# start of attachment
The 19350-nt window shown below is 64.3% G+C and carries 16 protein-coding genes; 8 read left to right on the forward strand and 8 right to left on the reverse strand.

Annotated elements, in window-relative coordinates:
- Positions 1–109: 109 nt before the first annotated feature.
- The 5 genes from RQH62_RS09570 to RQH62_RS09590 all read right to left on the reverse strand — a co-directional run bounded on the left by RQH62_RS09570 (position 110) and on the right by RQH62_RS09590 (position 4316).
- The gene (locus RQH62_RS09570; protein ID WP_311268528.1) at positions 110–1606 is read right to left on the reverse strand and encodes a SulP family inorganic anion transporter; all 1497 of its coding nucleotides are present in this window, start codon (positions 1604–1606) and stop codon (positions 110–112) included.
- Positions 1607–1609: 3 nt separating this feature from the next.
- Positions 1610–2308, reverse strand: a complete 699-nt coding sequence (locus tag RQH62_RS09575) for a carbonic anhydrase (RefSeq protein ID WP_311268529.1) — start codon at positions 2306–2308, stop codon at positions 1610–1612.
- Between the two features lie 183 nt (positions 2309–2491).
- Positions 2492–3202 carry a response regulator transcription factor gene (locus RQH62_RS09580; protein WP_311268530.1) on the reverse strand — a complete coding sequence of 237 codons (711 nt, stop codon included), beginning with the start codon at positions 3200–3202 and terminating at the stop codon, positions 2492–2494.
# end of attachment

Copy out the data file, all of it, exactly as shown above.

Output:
The 19350-nt window shown below is 64.3% G+C and carries 16 protein-coding genes; 8 read left to right on the forward strand and 8 right to left on the reverse strand.

Annotated elements, in window-relative coordinates:
- Positions 1–109: 109 nt before the first annotated feature.
- The 5 genes from RQH62_RS09570 to RQH62_RS09590 all read right to left on the reverse strand — a co-directional run bounded on the left by RQH62_RS09570 (position 110) and on the right by RQH62_RS09590 (position 4316).
- The gene (locus RQH62_RS09570; protein ID WP_311268528.1) at positions 110–1606 is read right to left on the reverse strand and encodes a SulP family inorganic anion transporter; all 1497 of its coding nucleotides are present in this window, start codon (positions 1604–1606) and stop codon (positions 110–112) included.
- Positions 1607–1609: 3 nt separating this feature from the next.
- Positions 1610–2308, reverse strand: a complete 699-nt coding sequence (locus tag RQH62_RS09575) for a carbonic anhydrase (RefSeq protein ID WP_311268529.1) — start codon at positions 2306–2308, stop codon at positions 1610–1612.
- Between the two features lie 183 nt (positions 2309–2491).
- Positions 2492–3202 carry a response regulator transcription factor gene (locus RQH62_RS09580; protein WP_311268530.1) on the reverse strand — a complete coding sequence of 237 codons (711 nt, stop codon included), beginning with the start codon at positions 3200–3202 and terminating at the stop codon, positions 2492–2494.